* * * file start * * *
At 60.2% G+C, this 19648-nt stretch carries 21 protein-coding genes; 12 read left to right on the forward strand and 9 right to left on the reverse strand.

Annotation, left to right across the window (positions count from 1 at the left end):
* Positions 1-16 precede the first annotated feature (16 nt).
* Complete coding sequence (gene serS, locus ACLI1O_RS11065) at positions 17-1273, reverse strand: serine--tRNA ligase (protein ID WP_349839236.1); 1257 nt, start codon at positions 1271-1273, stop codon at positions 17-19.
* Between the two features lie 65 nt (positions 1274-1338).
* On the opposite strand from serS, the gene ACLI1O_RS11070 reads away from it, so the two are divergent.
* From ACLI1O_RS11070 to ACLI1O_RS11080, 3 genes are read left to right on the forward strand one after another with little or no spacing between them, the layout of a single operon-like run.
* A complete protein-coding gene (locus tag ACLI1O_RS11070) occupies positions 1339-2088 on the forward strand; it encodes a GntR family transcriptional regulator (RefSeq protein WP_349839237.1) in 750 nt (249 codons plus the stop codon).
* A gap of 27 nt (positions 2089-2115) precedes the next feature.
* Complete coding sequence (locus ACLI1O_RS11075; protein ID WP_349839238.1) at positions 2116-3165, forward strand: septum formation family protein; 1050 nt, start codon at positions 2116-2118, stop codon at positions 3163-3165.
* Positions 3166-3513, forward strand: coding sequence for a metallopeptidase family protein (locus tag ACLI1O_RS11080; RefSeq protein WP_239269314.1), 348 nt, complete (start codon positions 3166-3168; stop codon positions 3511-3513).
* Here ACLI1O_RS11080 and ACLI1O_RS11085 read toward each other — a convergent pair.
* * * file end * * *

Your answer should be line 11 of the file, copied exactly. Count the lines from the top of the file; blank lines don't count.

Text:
* Positions 3166-3513, forward strand: coding sequence for a metallopeptidase family protein (locus tag ACLI1O_RS11080; RefSeq protein WP_239269314.1), 348 nt, complete (start codon positions 3166-3168; stop codon positions 3511-3513).